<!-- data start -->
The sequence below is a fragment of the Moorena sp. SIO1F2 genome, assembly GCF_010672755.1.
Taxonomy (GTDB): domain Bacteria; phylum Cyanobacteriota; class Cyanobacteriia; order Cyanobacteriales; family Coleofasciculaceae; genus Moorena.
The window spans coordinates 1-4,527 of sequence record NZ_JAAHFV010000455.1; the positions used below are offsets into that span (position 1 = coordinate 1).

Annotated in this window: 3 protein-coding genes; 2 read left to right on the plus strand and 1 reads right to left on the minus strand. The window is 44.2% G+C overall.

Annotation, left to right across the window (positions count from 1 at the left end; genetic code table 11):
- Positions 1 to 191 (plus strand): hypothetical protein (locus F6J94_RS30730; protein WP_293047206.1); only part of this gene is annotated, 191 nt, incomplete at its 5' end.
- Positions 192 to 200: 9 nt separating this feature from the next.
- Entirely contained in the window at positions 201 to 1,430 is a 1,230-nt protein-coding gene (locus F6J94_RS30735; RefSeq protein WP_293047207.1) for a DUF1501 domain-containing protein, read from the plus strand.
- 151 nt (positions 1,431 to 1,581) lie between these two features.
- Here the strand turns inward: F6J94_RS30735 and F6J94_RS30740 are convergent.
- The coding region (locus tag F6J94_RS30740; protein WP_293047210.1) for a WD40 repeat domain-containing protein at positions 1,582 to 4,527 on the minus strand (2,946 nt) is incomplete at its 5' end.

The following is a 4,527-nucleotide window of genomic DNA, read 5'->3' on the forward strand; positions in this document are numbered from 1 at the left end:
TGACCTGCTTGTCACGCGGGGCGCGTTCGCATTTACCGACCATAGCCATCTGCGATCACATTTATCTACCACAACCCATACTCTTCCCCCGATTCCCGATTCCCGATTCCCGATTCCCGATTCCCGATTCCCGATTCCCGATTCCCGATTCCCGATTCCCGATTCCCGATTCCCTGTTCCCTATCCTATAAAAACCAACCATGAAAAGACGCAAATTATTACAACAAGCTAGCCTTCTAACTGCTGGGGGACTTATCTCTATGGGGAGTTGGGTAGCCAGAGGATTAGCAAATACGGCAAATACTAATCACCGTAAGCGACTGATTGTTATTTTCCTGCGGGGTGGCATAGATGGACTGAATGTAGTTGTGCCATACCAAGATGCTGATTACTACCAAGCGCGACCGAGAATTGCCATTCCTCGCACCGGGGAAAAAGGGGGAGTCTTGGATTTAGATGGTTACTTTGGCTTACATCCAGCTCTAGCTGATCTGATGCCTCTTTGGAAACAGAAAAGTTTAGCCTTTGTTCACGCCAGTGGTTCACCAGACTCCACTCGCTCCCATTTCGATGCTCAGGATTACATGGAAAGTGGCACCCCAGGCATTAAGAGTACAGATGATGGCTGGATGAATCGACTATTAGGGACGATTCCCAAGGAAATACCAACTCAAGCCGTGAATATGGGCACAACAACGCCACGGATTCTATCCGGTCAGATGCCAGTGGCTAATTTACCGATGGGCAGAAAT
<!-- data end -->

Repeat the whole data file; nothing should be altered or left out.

The sequence below is a fragment of the Moorena sp. SIO1F2 genome, assembly GCF_010672755.1.
Taxonomy (GTDB): domain Bacteria; phylum Cyanobacteriota; class Cyanobacteriia; order Cyanobacteriales; family Coleofasciculaceae; genus Moorena.
The window spans coordinates 1-4,527 of sequence record NZ_JAAHFV010000455.1; the positions used below are offsets into that span (position 1 = coordinate 1).

Annotated in this window: 3 protein-coding genes; 2 read left to right on the plus strand and 1 reads right to left on the minus strand. The window is 44.2% G+C overall.

Annotation, left to right across the window (positions count from 1 at the left end; genetic code table 11):
- Positions 1 to 191 (plus strand): hypothetical protein (locus F6J94_RS30730; protein WP_293047206.1); only part of this gene is annotated, 191 nt, incomplete at its 5' end.
- Positions 192 to 200: 9 nt separating this feature from the next.
- Entirely contained in the window at positions 201 to 1,430 is a 1,230-nt protein-coding gene (locus F6J94_RS30735; RefSeq protein WP_293047207.1) for a DUF1501 domain-containing protein, read from the plus strand.
- 151 nt (positions 1,431 to 1,581) lie between these two features.
- Here the strand turns inward: F6J94_RS30735 and F6J94_RS30740 are convergent.
- The coding region (locus tag F6J94_RS30740; protein WP_293047210.1) for a WD40 repeat domain-containing protein at positions 1,582 to 4,527 on the minus strand (2,946 nt) is incomplete at its 5' end.

The following is a 4,527-nucleotide window of genomic DNA, read 5'->3' on the forward strand; positions in this document are numbered from 1 at the left end:
TGACCTGCTTGTCACGCGGGGCGCGTTCGCATTTACCGACCATAGCCATCTGCGATCACATTTATCTACCACAACCCATACTCTTCCCCCGATTCCCGATTCCCGATTCCCGATTCCCGATTCCCGATTCCCGATTCCCGATTCCCGATTCCCGATTCCCGATTCCCGATTCCCTGTTCCCTATCCTATAAAAACCAACCATGAAAAGACGCAAATTATTACAACAAGCTAGCCTTCTAACTGCTGGGGGACTTATCTCTATGGGGAGTTGGGTAGCCAGAGGATTAGCAAATACGGCAAATACTAATCACCGTAAGCGACTGATTGTTATTTTCCTGCGGGGTGGCATAGATGGACTGAATGTAGTTGTGCCATACCAAGATGCTGATTACTACCAAGCGCGACCGAGAATTGCCATTCCTCGCACCGGGGAAAAAGGGGGAGTCTTGGATTTAGATGGTTACTTTGGCTTACATCCAGCTCTAGCTGATCTGATGCCTCTTTGGAAACAGAAAAGTTTAGCCTTTGTTCACGCCAGTGGTTCACCAGACTCCACTCGCTCCCATTTCGATGCTCAGGATTACATGGAAAGTGGCACCCCAGGCATTAAGAGTACAGATGATGGCTGGATGAATCGACTATTAGGGACGATTCCCAAGGAAATACCAACTCAAGCCGTGAATATGGGCACAACAACGCCACGGATTCTATCCGGTCAGATGCCAGTGGCTAATTTACCGATGGGCAGAAAT